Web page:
it helps to have friends that are willing to help.
find a decent quality machine shop you can trust.
parts and machine work always cost more than you think they will.
you need a plan with a well researched and detailed parts list.
youll need a decent engine stand and an engine crane if you do many engine builds.
lighter weight cars tend to be faster and easier to stop, and break fewer parts.
even a great engine matched to the wrong drive train or gear ratios will be well down on performance.
access too an air compressor , a drill press and a decent welder and a few accessories helps a great deal.
you NEED decent dependable transportation, and thats NOT going to be your performance car project.
any money you spend on parts that don,t match your well researched list , no matter what kind of a "DEAL" you get is likely to be wasted cash.
you will NEVER have the best or fastest car, unless bill gates is paying your bills,
but that certainly will not prevent you from having a really nice car., persistence and a well though thru plan are the key.
don,t get frustrated,everything you do is likely to take 2-5 times longer that you expect and cost more money, its part of the hobby, take the time to improve your skills, acquire parts and tools and make contacts in the hobby.










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Re: matching parts and a logical plan

Postby busterrm » October 21st, 2012, 11:50 pm

I love it, my best friend is one that just throws together mismatched parts and expects the moon. I have made that mistake with one engine in the last 4-5 yrs and won't do it again. I am planning a build right now and have a list but it seems to change daily. hahahahahaha!!! Thanks Grumpy, very good post friend!
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Re: matching parts and a logical plan

Postby grumpyvette » April 16th, 2015, 3:07 pm

By David Reher, Reher-Morrison Racing Engines

“Here’s a Reher analogy you’ve never read before: A racing engine is like a bowl of Jello.”

My daily fitness regimen is a brisk morning walk at Texas Raceway near my home in Kennedale, Texas. It’s just me, my dog, and a drag strip.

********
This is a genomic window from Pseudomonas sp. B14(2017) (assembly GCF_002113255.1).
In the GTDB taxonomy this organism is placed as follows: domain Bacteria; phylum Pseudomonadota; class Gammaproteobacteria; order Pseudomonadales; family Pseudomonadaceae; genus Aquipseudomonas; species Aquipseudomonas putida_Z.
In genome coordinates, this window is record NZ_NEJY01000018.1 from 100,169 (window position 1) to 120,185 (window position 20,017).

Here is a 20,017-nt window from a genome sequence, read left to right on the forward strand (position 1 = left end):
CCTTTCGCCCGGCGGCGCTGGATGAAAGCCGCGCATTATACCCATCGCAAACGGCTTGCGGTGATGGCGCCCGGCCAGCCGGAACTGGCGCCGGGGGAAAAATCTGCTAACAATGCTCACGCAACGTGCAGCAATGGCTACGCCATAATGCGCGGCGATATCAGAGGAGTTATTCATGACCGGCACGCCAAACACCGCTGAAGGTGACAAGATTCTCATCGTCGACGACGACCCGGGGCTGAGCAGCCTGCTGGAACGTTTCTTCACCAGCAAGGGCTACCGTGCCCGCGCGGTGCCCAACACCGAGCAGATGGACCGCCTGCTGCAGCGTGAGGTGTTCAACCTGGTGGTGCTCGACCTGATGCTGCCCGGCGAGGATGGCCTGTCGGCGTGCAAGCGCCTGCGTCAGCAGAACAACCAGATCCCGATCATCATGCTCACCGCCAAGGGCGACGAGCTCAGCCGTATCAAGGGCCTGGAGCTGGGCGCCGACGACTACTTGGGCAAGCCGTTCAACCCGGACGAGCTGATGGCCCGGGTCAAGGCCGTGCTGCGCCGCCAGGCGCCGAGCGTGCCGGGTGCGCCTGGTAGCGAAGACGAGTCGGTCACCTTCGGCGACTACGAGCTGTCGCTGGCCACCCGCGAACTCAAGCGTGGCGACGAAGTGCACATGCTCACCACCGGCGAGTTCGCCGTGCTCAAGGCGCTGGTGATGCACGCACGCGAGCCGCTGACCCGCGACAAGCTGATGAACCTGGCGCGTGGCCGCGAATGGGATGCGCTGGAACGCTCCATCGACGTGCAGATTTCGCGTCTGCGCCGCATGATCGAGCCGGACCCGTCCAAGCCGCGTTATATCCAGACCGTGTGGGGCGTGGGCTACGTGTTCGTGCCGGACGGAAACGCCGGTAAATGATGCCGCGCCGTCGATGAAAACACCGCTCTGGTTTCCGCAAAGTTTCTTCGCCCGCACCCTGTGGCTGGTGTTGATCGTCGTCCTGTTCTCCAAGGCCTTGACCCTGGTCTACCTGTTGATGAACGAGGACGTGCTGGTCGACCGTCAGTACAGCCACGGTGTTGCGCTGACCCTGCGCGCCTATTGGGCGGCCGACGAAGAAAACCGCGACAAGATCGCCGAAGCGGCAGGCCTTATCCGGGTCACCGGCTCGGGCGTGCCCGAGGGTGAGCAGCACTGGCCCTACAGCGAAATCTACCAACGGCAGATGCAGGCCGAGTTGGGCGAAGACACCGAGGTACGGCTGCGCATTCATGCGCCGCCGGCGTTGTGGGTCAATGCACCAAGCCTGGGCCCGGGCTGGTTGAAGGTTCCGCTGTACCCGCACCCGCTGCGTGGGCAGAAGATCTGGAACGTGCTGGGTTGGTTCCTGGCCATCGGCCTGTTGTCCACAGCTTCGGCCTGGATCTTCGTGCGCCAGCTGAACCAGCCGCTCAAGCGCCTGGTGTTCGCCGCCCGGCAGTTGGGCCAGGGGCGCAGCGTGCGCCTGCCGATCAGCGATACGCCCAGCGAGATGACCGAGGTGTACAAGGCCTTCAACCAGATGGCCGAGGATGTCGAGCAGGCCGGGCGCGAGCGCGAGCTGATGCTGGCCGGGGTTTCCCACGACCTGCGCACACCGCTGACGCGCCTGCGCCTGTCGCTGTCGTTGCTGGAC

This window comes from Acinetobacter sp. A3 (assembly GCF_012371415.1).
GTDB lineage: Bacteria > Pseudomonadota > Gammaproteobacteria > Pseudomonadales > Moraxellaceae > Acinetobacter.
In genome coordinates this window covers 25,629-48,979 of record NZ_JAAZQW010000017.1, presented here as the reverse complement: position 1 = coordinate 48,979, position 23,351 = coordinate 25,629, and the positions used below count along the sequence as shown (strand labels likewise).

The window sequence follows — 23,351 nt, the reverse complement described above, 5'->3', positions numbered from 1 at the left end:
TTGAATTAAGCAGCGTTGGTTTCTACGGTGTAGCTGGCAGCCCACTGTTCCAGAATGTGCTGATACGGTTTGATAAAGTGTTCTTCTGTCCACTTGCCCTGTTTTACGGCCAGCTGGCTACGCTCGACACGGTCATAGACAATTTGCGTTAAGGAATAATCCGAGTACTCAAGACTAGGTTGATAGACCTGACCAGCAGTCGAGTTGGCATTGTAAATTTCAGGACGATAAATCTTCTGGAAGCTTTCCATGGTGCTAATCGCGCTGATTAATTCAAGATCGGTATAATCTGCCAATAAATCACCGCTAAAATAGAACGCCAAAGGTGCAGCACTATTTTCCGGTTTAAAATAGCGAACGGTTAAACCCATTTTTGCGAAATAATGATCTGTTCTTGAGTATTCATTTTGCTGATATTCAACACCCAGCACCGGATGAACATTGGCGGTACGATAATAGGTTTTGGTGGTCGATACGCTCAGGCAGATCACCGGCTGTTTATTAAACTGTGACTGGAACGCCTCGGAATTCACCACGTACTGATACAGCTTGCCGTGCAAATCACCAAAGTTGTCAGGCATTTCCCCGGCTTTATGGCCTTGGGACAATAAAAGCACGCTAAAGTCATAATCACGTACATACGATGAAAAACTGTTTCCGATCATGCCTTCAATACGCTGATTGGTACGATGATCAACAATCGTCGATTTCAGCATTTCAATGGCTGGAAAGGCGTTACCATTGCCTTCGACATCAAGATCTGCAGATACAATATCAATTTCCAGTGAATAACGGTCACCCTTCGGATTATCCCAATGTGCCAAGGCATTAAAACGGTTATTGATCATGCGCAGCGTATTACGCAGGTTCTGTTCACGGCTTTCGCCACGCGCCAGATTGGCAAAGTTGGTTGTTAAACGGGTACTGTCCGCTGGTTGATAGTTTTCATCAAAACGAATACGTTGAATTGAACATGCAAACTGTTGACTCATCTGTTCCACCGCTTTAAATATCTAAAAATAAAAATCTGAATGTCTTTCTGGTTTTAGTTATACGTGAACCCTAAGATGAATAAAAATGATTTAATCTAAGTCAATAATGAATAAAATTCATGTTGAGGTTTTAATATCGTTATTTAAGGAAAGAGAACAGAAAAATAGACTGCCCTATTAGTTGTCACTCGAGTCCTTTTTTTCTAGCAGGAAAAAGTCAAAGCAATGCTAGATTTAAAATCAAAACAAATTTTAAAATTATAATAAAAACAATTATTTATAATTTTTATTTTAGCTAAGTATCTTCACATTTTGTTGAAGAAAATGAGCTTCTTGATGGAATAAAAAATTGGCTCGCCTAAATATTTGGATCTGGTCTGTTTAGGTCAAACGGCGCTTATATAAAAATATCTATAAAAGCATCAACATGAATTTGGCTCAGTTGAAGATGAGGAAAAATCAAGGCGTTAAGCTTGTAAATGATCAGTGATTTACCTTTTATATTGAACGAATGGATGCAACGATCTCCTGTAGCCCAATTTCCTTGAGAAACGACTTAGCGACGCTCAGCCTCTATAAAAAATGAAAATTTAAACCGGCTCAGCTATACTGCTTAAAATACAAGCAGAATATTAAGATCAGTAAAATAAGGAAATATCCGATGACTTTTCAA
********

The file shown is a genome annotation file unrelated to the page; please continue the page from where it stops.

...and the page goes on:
It’s quiet there on a weekday morning, and a man can think. Among things I’ve been thinking about recently are the common mistakes that racers make. One of the biggest errors is collecting parts for an engine that will be built “someday.”

Some racers build engines on the installment plan by stockpiling parts over a period of time. I know that a limited racing budget often dictates when parts can be purchased. However, the problem with this plan is that better parts are constantly being developed. Many components that were state-of-the-art a few years ago are now far behind the development curve. I think it’s a better strategy to collect the money to build an engine with current technology than to collect obsolete parts.

The pace of change in engine technology is accelerating. I see the evidence whenever I walk through our shop. Piston rings for sportsman engines rival the rings used in Pro Stock just a few years, at a fraction of the cost. Precision-machined dry-sump oil pumps that were once reserved for high-end engines can now be bought for a third of the price. Some sportsman cylinder heads can now outperform the extensively welded and modified castings that the pros used just a few years ago. And when I look at the valves and springs available now, I am amazed by the progress that’s been made in metallurgy.

It doesn’t take long for components to become obsolete. If you’d asked me two years ago about cylinder heads, rocker arms, and cam profiles, my recommendations today would almost certainly be different. My advice back then wasn’t wrong – it was simply based on what was available at the time. If you intend to race in the fast eliminators that have become popular with sportsman racers, then you can’t expect to be competitive with “antique” parts, even if they are only a few years old.